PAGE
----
PARADIGM SHIFT FROM INCINERATION TO RESOURCE MANAGEMENT, AND TOWN DEVELOPMENT: THE CASE OF OKI TOWN

Working Paper

Cognisant of the disadvantages of incineration (i.e. high disposal costs,
barriers to promoting the 3Rs, overuse of resources and impacts on
climate change), Oki Town decided to make a radical change with the
installation of a biogas plant equipped with a methane fermentation
system in 2006, sparking a transition from a conventional incinerationbased
waste management system to one focused on recycling-oriented
resource management of organic waste. As a result, Oki Town’s recycling
rate increased from 14.9% in 2005 to 63.1% in 2015. The amount of
incinerated waste (called “combustible waste” in Japan) by households
decreased by 56% from 2,295 tonnes in 2005 to 1,007 tonnes in 2015,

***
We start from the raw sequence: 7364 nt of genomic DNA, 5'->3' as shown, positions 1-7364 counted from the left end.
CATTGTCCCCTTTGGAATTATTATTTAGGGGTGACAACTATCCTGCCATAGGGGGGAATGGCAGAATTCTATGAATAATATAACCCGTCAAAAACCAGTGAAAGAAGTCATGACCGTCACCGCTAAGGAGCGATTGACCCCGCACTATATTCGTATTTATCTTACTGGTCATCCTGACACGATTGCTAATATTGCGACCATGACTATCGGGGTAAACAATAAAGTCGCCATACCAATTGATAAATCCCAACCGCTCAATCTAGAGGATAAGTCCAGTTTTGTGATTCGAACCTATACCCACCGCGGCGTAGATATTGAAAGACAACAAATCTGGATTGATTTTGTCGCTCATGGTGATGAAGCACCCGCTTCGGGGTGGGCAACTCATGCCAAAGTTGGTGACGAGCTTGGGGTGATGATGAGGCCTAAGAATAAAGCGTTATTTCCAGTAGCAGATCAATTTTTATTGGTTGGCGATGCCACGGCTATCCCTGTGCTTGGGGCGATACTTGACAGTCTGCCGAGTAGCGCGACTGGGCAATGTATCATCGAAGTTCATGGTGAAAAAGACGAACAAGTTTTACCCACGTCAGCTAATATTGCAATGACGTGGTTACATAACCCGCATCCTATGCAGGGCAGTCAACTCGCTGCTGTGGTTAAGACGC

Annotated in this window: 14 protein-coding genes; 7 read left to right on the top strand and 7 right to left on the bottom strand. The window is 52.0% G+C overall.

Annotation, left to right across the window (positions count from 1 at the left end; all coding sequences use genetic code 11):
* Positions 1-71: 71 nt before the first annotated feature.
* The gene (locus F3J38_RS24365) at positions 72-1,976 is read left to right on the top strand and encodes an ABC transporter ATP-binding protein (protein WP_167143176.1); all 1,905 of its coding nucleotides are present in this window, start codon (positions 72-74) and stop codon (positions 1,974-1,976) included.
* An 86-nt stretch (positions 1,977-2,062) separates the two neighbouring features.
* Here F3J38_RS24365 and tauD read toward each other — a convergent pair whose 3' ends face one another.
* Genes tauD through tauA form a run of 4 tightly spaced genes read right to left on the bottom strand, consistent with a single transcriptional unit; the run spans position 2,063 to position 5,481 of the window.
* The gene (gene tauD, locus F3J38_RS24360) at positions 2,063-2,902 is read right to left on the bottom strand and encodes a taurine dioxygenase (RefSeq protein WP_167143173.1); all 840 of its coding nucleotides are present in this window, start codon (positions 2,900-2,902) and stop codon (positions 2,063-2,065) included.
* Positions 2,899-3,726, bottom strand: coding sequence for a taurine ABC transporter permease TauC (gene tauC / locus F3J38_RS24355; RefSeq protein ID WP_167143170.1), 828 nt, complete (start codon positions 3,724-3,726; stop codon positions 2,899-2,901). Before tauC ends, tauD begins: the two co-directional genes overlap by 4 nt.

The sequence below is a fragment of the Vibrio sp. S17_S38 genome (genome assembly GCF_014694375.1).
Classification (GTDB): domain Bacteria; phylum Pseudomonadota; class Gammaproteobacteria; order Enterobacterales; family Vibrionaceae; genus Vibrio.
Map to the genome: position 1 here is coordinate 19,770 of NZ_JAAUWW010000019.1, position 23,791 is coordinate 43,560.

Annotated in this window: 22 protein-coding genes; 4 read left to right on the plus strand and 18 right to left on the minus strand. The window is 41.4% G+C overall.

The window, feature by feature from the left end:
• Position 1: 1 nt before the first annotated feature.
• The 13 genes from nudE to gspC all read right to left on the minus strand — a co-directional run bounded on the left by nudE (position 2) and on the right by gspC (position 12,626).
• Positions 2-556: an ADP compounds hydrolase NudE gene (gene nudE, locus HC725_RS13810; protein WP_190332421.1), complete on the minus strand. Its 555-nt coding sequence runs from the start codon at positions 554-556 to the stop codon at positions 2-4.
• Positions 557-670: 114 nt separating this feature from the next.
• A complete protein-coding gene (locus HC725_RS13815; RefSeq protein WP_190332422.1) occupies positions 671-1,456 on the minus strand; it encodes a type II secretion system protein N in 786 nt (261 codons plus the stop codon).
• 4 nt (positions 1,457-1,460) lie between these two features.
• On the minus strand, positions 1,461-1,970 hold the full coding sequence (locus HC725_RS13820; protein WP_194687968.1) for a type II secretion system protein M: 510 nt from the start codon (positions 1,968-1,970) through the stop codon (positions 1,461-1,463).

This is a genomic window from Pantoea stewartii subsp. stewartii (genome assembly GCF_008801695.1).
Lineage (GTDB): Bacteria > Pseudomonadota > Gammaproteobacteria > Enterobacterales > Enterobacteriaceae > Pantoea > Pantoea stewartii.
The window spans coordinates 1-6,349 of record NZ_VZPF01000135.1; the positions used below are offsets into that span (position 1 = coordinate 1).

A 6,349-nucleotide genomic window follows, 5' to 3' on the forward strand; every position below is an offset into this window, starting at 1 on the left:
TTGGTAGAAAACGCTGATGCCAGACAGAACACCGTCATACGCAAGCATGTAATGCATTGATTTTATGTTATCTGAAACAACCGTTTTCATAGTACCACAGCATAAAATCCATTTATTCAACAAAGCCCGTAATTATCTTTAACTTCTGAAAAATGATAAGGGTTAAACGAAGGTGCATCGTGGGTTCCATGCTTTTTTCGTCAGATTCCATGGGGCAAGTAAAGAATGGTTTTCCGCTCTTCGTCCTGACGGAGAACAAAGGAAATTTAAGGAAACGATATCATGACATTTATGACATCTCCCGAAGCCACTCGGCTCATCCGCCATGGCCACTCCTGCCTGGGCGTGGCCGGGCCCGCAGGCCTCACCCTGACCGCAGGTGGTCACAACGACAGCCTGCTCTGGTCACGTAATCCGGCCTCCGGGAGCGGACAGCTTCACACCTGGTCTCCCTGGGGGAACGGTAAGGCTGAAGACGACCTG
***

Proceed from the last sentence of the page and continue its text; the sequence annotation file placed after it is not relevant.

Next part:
and the amount of landfilled waste (called “incombustible waste” in Japan)
by households decreased by 98% from 98 tonnes in 2005 to 2 tonnes in
2015. Meanwhile, waste management expenditures (costs for incineration,
recycling, waste water treatment, collection and transportation) and GHG
emissions decreased, while the quality of life for local people improved,
which plays a pivotal role in regional revitalisation. This case study
describes the key activities carried out, major results achieved, and main
highlights and lessons learnt for future actions.

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